In 2017, Ted Power underwent a long surgery during which 25 per cent of his tongue was replaced with tissue from his arm in order to remove the stage 4 squamous cell carcinoma present in his tongue and lymph nodes. For Power — like many head and neck cancer patients who have received radiation therapy or have undergone surgery — eating, speaking and swallowing became a struggle. However, this past December, Power enjoyed tucking into Christmas dinner with his family. He credits the ability to enjoy his meal to Mobile Technology (Mobili-T), a daily head and neck function re-training device.
Mobili-T was developed by a team of clinicians, engineers and industrial designers under the guidance of Dr. Jana Rieger, a professor and clinician in the faculty of rehabilitation medicine at the University of Alberta. The technology was funded by the Alberta Cancer Foundation. The pocket-sized tech attaches to the chin and, through its corresponding app, prompts the wearer to perform swallowing exercises, as a targeted way to regain movement and strength.
Power personally saw direct improvements thanks to the six-week clinical trial he participated in using Mobili-T, and he shares that experience here.
as told to Jennifer Dorozio
“I’m the president of a number of different companies [and] have to speak to customers and employees all the time. That’s what I do. It’s a critical part of my abilities overall.
“[After surgery] I had to retrain my muscles how to swallow and how to speak again. Eating became a chore, it took hours to eat a meal. I was unaware of the Mobili-T device that Dr. Rieger had developed at the University of Alberta (U of A).
“A friend of mine [told me to look into Mobili-T], so I met with the U of A and became a member of the [clinical trial]. It was a six-week program where you utilize the Mobili-T device on your chin, and it communicates with a cell phone. You do exercises to improve your swallowing and see the results on your cell phone as you’re doing it.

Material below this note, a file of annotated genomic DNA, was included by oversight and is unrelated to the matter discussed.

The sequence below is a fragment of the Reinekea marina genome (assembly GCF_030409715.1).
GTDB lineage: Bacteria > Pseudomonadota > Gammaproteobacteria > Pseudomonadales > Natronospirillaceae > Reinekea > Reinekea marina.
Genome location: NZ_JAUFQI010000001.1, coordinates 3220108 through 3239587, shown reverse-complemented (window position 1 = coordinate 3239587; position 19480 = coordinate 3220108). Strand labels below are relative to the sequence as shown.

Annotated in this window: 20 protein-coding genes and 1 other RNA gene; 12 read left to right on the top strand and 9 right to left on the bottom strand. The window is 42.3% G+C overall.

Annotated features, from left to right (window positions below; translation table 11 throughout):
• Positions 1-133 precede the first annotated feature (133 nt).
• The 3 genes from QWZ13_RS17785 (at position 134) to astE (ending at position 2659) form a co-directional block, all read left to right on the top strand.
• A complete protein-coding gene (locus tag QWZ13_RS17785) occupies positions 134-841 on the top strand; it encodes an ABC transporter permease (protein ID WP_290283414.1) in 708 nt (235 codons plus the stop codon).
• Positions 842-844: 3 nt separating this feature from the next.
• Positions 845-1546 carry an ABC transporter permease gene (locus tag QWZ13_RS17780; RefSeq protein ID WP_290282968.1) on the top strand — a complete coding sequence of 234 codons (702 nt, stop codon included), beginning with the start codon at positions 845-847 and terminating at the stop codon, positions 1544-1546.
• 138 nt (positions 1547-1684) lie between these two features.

“There is another device that works the same as the Mobili-T at the clinic at the Cross Cancer Institute, but it’s about the size of a refrigerator, so you can’t take it home with you. I was able to take Mobili-T to my office and literally do my exercises while I was sitting at my desk. It’s amazing.
“After three weeks I started to get better. I was able to have Christmas dinner, I had turkey and mashed potatoes because of Mobili-T. It worked for me and I know it will work for other people.
“I would hope that all of the people who have had head and neck cancer, and have the same problems I had, have an opportunity to use Mobili-T.”
Mobili-T Device Fast Facts
- Mobili-T is 4 cm x 4 cm x 2 cm, about the size of a matchbook
- Mobili-T was developed by researchers at the Institute for Reconstructive Sciences in Medicine at the University of Alberta
- Mobili-T weighs 27 grams, equivalent to 5 quarters
- The Alberta Cancer Foundation contributed $1.9 million in funding to Mobili-T